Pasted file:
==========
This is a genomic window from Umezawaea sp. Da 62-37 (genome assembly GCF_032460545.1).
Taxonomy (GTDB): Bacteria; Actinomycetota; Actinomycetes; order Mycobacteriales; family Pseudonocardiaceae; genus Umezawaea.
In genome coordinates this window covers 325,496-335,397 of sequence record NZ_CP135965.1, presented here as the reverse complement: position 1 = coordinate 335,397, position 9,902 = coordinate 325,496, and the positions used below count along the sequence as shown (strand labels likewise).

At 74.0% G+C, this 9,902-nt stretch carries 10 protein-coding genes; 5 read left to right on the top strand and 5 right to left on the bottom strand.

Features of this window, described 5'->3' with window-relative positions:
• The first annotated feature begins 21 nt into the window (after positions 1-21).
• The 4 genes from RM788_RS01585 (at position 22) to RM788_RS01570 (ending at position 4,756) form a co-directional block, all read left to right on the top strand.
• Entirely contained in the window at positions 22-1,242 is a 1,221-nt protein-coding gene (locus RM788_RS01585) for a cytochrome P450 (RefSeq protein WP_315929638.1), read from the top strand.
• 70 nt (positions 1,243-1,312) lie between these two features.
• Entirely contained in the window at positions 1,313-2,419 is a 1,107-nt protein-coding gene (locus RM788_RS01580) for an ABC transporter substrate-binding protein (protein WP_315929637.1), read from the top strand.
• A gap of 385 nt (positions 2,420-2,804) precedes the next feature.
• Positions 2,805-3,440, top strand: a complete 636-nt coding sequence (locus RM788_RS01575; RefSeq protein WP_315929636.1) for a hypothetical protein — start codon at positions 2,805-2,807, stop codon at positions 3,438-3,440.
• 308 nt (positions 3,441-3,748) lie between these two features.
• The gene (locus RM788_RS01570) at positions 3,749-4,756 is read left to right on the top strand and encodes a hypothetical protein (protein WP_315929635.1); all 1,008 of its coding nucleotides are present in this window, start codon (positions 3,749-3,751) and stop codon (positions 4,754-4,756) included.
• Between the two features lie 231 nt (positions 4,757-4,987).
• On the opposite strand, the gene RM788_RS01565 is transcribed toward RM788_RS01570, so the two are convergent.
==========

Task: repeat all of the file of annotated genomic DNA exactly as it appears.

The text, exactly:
This is a genomic window from Umezawaea sp. Da 62-37 (genome assembly GCF_032460545.1).
Taxonomy (GTDB): Bacteria; Actinomycetota; Actinomycetes; order Mycobacteriales; family Pseudonocardiaceae; genus Umezawaea.
In genome coordinates this window covers 325,496-335,397 of sequence record NZ_CP135965.1, presented here as the reverse complement: position 1 = coordinate 335,397, position 9,902 = coordinate 325,496, and the positions used below count along the sequence as shown (strand labels likewise).

At 74.0% G+C, this 9,902-nt stretch carries 10 protein-coding genes; 5 read left to right on the top strand and 5 right to left on the bottom strand.

Features of this window, described 5'->3' with window-relative positions:
• The first annotated feature begins 21 nt into the window (after positions 1-21).
• The 4 genes from RM788_RS01585 (at position 22) to RM788_RS01570 (ending at position 4,756) form a co-directional block, all read left to right on the top strand.
• Entirely contained in the window at positions 22-1,242 is a 1,221-nt protein-coding gene (locus RM788_RS01585) for a cytochrome P450 (RefSeq protein WP_315929638.1), read from the top strand.
• 70 nt (positions 1,243-1,312) lie between these two features.
• Entirely contained in the window at positions 1,313-2,419 is a 1,107-nt protein-coding gene (locus RM788_RS01580) for an ABC transporter substrate-binding protein (protein WP_315929637.1), read from the top strand.
• A gap of 385 nt (positions 2,420-2,804) precedes the next feature.
• Positions 2,805-3,440, top strand: a complete 636-nt coding sequence (locus RM788_RS01575; RefSeq protein WP_315929636.1) for a hypothetical protein — start codon at positions 2,805-2,807, stop codon at positions 3,438-3,440.
• 308 nt (positions 3,441-3,748) lie between these two features.
• The gene (locus RM788_RS01570) at positions 3,749-4,756 is read left to right on the top strand and encodes a hypothetical protein (protein WP_315929635.1); all 1,008 of its coding nucleotides are present in this window, start codon (positions 3,749-3,751) and stop codon (positions 4,754-4,756) included.
• Between the two features lie 231 nt (positions 4,757-4,987).
• On the opposite strand, the gene RM788_RS01565 is transcribed toward RM788_RS01570, so the two are convergent.